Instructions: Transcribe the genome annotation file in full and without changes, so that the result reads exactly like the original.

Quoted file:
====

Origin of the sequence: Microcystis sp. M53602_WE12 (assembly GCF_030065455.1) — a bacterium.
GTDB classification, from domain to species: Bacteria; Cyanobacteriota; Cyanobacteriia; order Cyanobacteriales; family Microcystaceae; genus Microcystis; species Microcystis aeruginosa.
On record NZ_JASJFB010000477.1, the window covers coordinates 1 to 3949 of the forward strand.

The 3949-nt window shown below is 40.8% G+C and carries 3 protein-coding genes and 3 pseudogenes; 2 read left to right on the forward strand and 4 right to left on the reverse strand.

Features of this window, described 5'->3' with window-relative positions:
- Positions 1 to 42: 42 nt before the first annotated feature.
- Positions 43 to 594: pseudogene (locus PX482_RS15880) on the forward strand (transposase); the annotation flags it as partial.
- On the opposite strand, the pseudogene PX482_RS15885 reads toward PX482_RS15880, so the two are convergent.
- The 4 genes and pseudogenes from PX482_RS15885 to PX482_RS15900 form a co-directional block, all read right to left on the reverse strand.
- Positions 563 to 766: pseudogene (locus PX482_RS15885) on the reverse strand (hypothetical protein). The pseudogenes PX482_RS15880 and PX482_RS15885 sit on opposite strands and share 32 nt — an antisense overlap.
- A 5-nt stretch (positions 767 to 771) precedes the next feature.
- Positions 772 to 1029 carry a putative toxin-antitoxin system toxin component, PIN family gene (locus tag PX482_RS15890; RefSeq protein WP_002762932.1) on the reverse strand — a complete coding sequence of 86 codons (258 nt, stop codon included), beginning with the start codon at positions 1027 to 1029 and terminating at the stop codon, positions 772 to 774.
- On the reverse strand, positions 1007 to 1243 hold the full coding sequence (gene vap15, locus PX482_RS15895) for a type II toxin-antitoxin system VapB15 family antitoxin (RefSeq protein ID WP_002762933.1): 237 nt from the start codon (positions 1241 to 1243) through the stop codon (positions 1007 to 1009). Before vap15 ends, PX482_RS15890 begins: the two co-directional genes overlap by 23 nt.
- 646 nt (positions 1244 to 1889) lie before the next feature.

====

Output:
Origin of the sequence: Microcystis sp. M53602_WE12 (assembly GCF_030065455.1) — a bacterium.
GTDB classification, from domain to species: Bacteria; Cyanobacteriota; Cyanobacteriia; order Cyanobacteriales; family Microcystaceae; genus Microcystis; species Microcystis aeruginosa.
On record NZ_JASJFB010000477.1, the window covers coordinates 1 to 3949 of the forward strand.

The 3949-nt window shown below is 40.8% G+C and carries 3 protein-coding genes and 3 pseudogenes; 2 read left to right on the forward strand and 4 right to left on the reverse strand.

Features of this window, described 5'->3' with window-relative positions:
- Positions 1 to 42: 42 nt before the first annotated feature.
- Positions 43 to 594: pseudogene (locus PX482_RS15880) on the forward strand (transposase); the annotation flags it as partial.
- On the opposite strand, the pseudogene PX482_RS15885 reads toward PX482_RS15880, so the two are convergent.
- The 4 genes and pseudogenes from PX482_RS15885 to PX482_RS15900 form a co-directional block, all read right to left on the reverse strand.
- Positions 563 to 766: pseudogene (locus PX482_RS15885) on the reverse strand (hypothetical protein). The pseudogenes PX482_RS15880 and PX482_RS15885 sit on opposite strands and share 32 nt — an antisense overlap.
- A 5-nt stretch (positions 767 to 771) precedes the next feature.
- Positions 772 to 1029 carry a putative toxin-antitoxin system toxin component, PIN family gene (locus tag PX482_RS15890; RefSeq protein WP_002762932.1) on the reverse strand — a complete coding sequence of 86 codons (258 nt, stop codon included), beginning with the start codon at positions 1027 to 1029 and terminating at the stop codon, positions 772 to 774.
- On the reverse strand, positions 1007 to 1243 hold the full coding sequence (gene vap15, locus PX482_RS15895) for a type II toxin-antitoxin system VapB15 family antitoxin (RefSeq protein ID WP_002762933.1): 237 nt from the start codon (positions 1241 to 1243) through the stop codon (positions 1007 to 1009). Before vap15 ends, PX482_RS15890 begins: the two co-directional genes overlap by 23 nt.
- 646 nt (positions 1244 to 1889) lie before the next feature.